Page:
Fantastic suggestion, I will definetly included the verbiage in future ride posts.
If someone typically rides the advertised pace but is riding slower because they're having a bad day, then the ride leader should definitely stay with them, even if it means all the other riders are out of sight for the entire ride. But if a rider knows in advance they won't be able to maintain the advertised pace and the leader has to stay back with them, I think it's not fair to the others who are riding the expected pace and are now leaderless. Just because they are able to ride faster does not necessarily mean they're self-sufficient. Folks are always welcome to take a cue sheet and ride slower or faster than the posted category, but if they know they'll be slower and they don't want to ride alone, I think they are better suited to take part in a different ride.
Hi Deb, with respect to cyclists who prefer to ride off-pace, I would offer that the key to successfully accommodating these off-pace desires is communications (between off-pace cyclists and ride leaders). As you indicate, the Club’s posted responsibilities allow for cyclists to ride faster or slower than the advertised pace if the ride leader is advised accordingly. Thus, when cyclists know in advance they don’t intend to ride at the advertised pace, they are obligated to discuss those intentions with the ride leader. Likewise, in these cases the ride leader should remind the off-pace cyclist that riding faster or slower is no problem, but the ride leader will ride and sweep at the advertised pace and can’t be responsible for the off-pace cyclist’s safe return or completion of the ride (e.g., as stated in the Club’s posted responsibilities). In a perfect world, this interaction would minimize misunderstandings or unfair expectations that ride leaders are somehow responsible, not only for the safe return of all participating riders, but also for any self-declared, off-pace cyclists. All that said, on the issue of a rider having a bad day or maybe making a sincere attempt at a ride that's a bit beyond their abilities, I agree with you; we stay with them; that’s why we’re there.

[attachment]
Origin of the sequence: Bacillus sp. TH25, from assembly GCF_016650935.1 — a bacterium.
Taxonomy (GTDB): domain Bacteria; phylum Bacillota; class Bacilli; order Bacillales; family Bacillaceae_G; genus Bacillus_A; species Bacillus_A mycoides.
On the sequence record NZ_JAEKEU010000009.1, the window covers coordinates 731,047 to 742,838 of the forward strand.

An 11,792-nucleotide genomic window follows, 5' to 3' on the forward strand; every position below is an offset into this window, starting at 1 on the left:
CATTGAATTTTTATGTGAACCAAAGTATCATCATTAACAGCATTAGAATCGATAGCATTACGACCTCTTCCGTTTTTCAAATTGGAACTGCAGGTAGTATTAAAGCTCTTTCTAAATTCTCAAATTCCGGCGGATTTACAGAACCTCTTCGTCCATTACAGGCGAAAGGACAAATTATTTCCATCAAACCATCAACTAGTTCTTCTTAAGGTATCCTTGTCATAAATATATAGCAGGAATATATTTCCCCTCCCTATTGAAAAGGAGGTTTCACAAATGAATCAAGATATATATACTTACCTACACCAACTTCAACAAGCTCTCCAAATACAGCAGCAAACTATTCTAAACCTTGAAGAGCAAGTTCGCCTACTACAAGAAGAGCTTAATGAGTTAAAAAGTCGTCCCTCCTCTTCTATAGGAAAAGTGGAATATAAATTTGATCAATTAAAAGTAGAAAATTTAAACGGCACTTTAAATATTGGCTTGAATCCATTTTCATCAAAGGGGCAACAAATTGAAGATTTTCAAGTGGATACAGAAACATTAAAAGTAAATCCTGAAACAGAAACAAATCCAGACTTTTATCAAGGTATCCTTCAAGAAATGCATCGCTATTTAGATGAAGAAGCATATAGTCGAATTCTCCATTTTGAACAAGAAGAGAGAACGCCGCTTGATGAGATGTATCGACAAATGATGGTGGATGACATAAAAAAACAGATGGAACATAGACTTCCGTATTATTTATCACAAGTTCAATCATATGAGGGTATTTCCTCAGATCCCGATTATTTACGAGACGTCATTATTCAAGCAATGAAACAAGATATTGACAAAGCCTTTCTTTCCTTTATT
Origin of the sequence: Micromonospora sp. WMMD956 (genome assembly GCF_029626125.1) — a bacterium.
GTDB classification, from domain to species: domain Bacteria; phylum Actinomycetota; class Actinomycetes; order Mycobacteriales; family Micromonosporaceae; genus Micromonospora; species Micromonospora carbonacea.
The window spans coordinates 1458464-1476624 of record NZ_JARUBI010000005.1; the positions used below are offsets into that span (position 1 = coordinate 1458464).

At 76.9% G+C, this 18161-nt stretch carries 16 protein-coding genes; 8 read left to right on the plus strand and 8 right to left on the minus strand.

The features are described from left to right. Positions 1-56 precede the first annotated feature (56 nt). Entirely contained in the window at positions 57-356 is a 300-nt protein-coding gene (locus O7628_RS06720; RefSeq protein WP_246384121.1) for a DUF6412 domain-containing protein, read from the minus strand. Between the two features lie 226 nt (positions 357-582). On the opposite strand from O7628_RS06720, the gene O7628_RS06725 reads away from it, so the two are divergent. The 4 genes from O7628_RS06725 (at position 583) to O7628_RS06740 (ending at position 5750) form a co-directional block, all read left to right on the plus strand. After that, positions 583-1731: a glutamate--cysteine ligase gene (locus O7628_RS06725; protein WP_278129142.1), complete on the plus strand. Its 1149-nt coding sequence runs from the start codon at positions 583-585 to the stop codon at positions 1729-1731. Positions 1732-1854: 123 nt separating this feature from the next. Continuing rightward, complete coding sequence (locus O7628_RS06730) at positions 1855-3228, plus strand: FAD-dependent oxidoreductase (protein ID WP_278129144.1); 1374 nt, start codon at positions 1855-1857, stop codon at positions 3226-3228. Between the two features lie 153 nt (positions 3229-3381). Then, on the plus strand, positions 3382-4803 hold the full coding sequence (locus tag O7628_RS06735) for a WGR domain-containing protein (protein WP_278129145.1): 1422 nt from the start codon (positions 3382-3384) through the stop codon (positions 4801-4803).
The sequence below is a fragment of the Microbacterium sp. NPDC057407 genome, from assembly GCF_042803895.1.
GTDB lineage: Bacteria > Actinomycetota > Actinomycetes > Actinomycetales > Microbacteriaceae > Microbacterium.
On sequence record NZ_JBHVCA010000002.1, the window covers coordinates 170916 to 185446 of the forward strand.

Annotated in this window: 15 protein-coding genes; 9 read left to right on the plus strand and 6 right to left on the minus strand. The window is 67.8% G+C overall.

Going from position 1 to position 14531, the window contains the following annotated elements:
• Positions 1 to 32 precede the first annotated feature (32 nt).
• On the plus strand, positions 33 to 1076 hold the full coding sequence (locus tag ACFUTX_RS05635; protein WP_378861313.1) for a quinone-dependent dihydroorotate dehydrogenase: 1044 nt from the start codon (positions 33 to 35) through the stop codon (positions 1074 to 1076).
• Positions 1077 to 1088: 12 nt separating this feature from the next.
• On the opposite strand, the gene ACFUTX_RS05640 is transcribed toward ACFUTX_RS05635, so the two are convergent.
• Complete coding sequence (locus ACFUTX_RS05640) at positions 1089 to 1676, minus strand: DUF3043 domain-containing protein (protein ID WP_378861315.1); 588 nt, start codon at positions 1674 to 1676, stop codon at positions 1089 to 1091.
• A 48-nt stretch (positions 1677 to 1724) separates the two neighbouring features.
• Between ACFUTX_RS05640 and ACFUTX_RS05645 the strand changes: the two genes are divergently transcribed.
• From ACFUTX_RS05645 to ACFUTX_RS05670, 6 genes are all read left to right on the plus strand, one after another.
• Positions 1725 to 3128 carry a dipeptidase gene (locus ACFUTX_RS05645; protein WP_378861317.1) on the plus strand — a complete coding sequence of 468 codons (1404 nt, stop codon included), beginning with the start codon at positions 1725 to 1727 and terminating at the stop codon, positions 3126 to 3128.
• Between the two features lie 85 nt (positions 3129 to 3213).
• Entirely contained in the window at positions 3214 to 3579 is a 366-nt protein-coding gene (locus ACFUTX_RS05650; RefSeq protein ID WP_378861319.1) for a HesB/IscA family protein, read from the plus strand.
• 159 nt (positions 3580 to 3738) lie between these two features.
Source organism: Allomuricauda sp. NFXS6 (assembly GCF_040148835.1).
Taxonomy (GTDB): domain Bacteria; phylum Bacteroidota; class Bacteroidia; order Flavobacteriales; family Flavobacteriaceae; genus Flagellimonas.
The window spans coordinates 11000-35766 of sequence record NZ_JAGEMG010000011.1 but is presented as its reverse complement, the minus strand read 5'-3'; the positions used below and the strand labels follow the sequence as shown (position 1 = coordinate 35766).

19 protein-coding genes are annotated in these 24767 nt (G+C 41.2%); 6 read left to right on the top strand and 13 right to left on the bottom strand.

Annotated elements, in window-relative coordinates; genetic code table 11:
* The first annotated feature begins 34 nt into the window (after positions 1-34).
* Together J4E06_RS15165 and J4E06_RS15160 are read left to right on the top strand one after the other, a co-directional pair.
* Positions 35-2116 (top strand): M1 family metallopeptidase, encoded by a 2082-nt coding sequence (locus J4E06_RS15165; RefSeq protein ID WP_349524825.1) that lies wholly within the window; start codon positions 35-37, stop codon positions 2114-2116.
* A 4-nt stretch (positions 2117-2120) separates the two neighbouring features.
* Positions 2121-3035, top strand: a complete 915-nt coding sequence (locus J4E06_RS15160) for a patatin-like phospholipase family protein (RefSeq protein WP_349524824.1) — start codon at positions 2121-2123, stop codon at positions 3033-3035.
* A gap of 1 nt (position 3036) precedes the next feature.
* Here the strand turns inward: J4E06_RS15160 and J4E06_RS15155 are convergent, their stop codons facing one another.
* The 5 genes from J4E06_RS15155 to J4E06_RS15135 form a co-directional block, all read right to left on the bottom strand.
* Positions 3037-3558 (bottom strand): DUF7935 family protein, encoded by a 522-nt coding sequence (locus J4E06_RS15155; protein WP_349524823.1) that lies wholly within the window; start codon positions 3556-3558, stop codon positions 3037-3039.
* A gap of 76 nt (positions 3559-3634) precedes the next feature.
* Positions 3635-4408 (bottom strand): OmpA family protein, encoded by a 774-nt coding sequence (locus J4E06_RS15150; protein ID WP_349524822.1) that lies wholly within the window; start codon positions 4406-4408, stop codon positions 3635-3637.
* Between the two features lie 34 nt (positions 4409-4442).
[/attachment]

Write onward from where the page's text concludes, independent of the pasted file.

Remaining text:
With respect to John’s concerns about faster riders, I’m of the opinion that a disclaimer included in a ride listing requesting faster riders to “post and join” somewhat trumps the Club’s allowance for faster, off-pace cyclists (well, sort of). In these cases, as a ride leader I would simply remind the faster off-pace cyclist that I can’t be responsible for his/her safe return or completion of the ride, and also ask that s/he depart well in advance to avoid tempting other riders beyond their abilities.
Oxon Hill Bicycle and Trail ClubP.O. Box 81 Oxon Hill, MD 20750-0081